We all know why we want to be healthy. That means healthy diet and exercising regularly. However, some of us may be more reluctant than others to begin an exercise regiment. This could be caused by fear. Not fear of usual things such as quitting too soon, or it being too hard, but fear of not being able to stick with it due to being an asthmatic. How does one overcome this obstacle? We looked to the American Lung Association for some information. Here are some tips.
1. Create a plan to manage your asthma by talking with your healthcare provider, keeping your medicine on hand and assessing symptoms daily before exercising.
Get active. Look for the exercise that's right for you. Some good options would be activities that offer breaks, such as basketball (think time you aren't running and half time) also, warm moist air is best for keeping symptoms at bay. So swimming might be another great option. Just watch out for too much chlorine and be sure that the area is well-ventilated. Make sure you warm up and cool down and make appropriate arrangements for working out indoors and out. According to The American Lung Association, “Local gyms will keep you warm during your winter workout, but may increase your risk of being exposed to asthma triggers as well as germs. When choosing a gym, ask what types of cleaners and disinfectants are used since bleach and strong odors from cleaning products can cause asthma symptoms. A well ventilated gym will reduce your exposure to mildew, mold and other asthma triggers. Cold, dry air can trigger asthma, especially at high altitudes. Loosely wrap a scarf around your nose and mouth to warm the air before it enters your lungs. Breathe in through your nose and out through your mouth. Get a heads up before heading out. Download the American Lung Association's State of the Air® app to receive air quality forecasts direct on your smartphone. Learn more about how air quality affects everyone, especially those with lung disease at www.lung.org/healthy-air.”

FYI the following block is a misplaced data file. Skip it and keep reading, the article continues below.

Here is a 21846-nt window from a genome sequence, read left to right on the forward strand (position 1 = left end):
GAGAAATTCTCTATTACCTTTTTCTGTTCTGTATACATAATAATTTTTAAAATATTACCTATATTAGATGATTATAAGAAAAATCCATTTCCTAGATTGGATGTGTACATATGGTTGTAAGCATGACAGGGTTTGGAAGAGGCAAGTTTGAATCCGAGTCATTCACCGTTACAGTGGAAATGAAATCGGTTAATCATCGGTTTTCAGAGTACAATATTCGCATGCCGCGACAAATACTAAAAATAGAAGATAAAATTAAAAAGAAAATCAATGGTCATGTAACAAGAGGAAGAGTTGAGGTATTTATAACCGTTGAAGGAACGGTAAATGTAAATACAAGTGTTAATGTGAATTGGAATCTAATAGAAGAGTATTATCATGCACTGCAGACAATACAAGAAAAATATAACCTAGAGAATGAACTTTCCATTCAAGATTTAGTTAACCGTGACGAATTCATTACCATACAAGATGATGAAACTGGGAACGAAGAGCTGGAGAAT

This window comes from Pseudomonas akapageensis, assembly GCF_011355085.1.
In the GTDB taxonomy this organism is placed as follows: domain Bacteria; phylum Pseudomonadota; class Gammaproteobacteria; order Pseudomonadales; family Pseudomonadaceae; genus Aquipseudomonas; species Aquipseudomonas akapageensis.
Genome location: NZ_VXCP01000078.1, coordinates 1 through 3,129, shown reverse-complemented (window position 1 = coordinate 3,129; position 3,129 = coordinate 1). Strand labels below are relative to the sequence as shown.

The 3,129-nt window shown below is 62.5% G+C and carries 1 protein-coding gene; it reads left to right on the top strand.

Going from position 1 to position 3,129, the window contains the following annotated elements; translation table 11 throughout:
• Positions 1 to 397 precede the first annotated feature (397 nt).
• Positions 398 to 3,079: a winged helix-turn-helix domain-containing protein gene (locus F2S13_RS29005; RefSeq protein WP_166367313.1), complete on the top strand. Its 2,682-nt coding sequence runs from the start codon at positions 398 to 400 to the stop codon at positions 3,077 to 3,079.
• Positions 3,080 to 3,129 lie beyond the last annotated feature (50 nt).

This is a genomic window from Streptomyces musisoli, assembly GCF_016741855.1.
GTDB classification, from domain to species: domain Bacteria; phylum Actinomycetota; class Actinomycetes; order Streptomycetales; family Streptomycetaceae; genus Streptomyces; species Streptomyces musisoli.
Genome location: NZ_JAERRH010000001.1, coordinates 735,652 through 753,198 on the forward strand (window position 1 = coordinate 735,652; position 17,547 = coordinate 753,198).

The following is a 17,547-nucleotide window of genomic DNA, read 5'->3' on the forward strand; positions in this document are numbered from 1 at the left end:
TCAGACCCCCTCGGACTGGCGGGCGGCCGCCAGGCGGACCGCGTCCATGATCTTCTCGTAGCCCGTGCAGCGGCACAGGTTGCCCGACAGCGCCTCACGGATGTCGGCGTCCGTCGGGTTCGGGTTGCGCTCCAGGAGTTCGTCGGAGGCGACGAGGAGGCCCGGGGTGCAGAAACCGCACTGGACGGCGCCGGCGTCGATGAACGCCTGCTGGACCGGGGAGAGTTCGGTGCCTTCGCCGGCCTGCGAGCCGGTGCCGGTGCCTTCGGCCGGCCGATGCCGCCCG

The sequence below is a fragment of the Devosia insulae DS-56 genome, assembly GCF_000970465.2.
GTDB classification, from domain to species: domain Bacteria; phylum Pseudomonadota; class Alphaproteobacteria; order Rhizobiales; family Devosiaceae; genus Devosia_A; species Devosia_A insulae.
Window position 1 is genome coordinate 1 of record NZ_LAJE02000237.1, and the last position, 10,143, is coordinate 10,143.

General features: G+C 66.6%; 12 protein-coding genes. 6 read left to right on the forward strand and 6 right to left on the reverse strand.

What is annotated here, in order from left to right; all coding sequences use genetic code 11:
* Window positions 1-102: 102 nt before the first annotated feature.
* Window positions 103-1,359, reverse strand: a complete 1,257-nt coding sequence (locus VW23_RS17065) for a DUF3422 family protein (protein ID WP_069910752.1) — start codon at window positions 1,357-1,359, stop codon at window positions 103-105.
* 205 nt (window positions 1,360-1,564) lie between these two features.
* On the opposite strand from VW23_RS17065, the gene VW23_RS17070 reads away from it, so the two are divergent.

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If you need any further information about this topic, a very useful tool is the American Lung Association's website at www.lung.org. Or try calling their lung help line at 1-800-LUNGUSA or 1-800-586-4872.